Kim Dae-jung came to power wanting to improve inter-Korean relations. His efforts to reach out to North Korea culminated in the historic June 2000 summit with North Korean leader Kim Jong-il. Kim Dae-jung was awarded the Nobel Peace Prize in 2000 for this achievement, which was later tarnished by revelations of a “payoff” to Kim Jong-il amounting to as much as $500 million. Public frustration with a series of corruption scandals, along with criticism that Kim Dae-jung’s policy of engagement with North Korea had reaped few benefits, helped the opposition Grand National Party (GNP) take the most seats in the 2000 parliamentary elections. With Kim constitutionally barred from seeking a second term, Roh Moo-hyun, a human rights lawyer and former minister of maritime affairs and fisheries, won the December 2002 presidential election on the ruling party’s ticket. He narrowly beat the favored Lee Hoi-chang of the GNP, after a campaign in which Roh mixed populist promises with anti-American rhetoric. Anti-American sentiment had grown due to disputes over the U.S.-ROK Status of Forces Agreement (SOFA), the location of a huge U.S. army base in downtown Seoul, and contrasting approaches to North Korea. The surge of anti-Americanism during the election, however, occurred because the U.S. authorities mishandled the accidental killings of two Korean girls by a U.S. armored vehicle, and vested interests in South Korea manipulated the situation for political ends.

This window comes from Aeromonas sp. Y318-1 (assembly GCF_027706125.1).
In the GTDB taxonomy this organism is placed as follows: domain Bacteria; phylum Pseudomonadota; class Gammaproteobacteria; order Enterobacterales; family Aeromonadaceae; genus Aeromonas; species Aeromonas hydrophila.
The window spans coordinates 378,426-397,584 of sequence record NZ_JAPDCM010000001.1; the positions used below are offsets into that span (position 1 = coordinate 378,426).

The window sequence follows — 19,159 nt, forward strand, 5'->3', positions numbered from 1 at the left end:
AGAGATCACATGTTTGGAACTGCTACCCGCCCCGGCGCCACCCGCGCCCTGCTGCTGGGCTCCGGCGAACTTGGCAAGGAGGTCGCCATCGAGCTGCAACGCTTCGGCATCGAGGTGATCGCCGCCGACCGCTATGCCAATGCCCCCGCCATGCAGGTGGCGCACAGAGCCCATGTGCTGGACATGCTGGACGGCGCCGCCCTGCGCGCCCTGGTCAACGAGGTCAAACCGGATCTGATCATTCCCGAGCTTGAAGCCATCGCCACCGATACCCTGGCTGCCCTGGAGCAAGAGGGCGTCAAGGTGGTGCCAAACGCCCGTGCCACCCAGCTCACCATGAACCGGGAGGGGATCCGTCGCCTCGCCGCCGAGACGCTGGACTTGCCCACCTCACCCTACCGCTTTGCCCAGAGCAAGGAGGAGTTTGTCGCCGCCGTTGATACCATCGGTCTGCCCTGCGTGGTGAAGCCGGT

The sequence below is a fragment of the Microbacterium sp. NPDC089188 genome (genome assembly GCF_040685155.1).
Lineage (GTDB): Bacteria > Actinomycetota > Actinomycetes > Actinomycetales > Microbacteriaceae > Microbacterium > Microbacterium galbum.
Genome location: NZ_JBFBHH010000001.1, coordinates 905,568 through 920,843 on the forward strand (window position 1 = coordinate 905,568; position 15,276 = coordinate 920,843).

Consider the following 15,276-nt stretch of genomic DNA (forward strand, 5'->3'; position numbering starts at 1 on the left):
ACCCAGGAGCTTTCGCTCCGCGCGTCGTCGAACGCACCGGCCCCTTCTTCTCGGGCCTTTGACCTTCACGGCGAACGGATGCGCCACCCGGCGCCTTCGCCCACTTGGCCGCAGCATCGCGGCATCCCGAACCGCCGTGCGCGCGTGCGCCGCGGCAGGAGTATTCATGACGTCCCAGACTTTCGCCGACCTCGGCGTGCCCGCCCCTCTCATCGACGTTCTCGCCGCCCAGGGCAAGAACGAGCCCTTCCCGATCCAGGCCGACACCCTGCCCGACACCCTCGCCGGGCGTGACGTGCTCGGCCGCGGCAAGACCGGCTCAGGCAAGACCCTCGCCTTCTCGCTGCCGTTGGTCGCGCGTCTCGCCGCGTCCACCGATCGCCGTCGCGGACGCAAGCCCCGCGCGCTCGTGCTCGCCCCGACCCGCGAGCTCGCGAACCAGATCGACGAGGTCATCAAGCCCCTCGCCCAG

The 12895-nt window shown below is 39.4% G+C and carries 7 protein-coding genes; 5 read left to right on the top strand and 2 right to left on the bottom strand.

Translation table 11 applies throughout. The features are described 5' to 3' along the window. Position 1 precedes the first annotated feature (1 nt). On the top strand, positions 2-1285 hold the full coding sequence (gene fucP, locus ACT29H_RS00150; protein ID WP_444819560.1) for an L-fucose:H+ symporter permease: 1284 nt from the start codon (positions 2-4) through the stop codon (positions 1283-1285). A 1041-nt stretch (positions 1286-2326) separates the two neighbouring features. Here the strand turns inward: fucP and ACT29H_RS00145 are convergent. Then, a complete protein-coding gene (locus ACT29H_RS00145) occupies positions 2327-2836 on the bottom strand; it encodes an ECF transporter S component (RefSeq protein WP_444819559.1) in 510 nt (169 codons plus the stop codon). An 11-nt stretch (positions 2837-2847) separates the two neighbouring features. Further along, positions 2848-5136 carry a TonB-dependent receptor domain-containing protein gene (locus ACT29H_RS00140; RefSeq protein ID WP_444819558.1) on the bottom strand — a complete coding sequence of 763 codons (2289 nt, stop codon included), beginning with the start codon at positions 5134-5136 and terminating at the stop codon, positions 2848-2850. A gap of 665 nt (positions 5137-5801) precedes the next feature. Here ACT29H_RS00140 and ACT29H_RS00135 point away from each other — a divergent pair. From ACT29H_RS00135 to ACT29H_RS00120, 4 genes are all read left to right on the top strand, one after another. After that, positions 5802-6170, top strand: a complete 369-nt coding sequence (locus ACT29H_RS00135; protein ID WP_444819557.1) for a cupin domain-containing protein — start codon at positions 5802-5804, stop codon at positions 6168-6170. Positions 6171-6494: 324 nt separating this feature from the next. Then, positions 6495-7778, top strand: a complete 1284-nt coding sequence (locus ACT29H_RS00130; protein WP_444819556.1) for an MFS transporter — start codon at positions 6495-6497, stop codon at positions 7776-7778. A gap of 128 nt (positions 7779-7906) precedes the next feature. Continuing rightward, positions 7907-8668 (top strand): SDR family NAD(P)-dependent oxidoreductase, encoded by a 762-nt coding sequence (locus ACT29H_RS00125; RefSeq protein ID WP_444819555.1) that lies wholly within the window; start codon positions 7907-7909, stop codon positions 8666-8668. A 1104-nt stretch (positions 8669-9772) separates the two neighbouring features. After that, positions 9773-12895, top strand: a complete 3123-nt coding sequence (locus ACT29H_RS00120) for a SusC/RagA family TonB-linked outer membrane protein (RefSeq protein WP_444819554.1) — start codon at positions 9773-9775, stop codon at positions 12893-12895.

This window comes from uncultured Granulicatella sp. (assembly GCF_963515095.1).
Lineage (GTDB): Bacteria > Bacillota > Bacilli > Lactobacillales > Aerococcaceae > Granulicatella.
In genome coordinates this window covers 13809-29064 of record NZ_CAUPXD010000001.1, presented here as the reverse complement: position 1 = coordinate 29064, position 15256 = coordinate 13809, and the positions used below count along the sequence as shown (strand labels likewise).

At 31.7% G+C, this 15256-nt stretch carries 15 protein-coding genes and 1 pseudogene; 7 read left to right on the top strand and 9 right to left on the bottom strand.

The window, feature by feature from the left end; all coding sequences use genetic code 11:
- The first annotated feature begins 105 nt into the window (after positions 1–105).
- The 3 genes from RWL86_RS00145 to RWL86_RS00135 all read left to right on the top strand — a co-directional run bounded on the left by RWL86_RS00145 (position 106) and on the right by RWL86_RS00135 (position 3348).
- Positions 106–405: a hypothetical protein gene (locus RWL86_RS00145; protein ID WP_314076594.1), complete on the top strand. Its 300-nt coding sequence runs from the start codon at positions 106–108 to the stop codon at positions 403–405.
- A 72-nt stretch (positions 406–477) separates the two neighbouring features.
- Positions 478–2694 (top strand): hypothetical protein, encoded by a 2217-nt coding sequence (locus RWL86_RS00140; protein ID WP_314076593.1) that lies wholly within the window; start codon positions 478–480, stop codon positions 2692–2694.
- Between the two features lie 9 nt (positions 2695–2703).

Roh took office in February 2003 facing an economic slowdown, an opposition-led parliament, and public moves by North Korea to revive its nuclear weapons program. In addition, prosecutors were investigating allegations that former top aides to Roh, as well as legislators from across the political spectrum, had accepted millions of dollars in illegal corporate donations before and after the 2002 presidential election. In October 2003, lawmakers loyal to Roh—mostly from his Millennium Democratic Party (MDP), but a few from the GNP—formed the Uri Party to support the embattled president. Just one year into his term, the opposition brought a parliamentary motion to impeach Roh. The charges concerned a minor, at most technical, breach of election rules—Roh had urged support for the Uri Party. South Korean voters demonstrated their disapproval of the proceedings by supporting the president’s party in parliamentary elections held in April 2004. The Uri Party won 152 seats, taking control of the chamber. Although Roh had stepped down from power following the impeachment vote, the election results led the Constitutional Court to overturn the impeachment vote, and Roh was reinstated as president. Nevertheless, his popularity entered a period of sustained decline and the Uri Party suffered substantial losses in provincial gubernatorial elections in May 2006 and sizable defections in 2007. In August of that year, the Uri Party merged with its splintered factions to form the United New Democratic Party (UNDP), which nominated Chung Dong-young, a former minister of unification and chairman of the Uri Party, as its candidate for president in the December 19, 2007, election. He lost to the conservative Grand National Party candidate, Lee Myung Bak, a former mayor of Seoul who promised economic growth and reciprocity in dealing with North Korea. Lee won with 48.7 percent of the popular vote to Chung’s 26.1 percent. The voter turnout was 62.9 percent, an all-time low.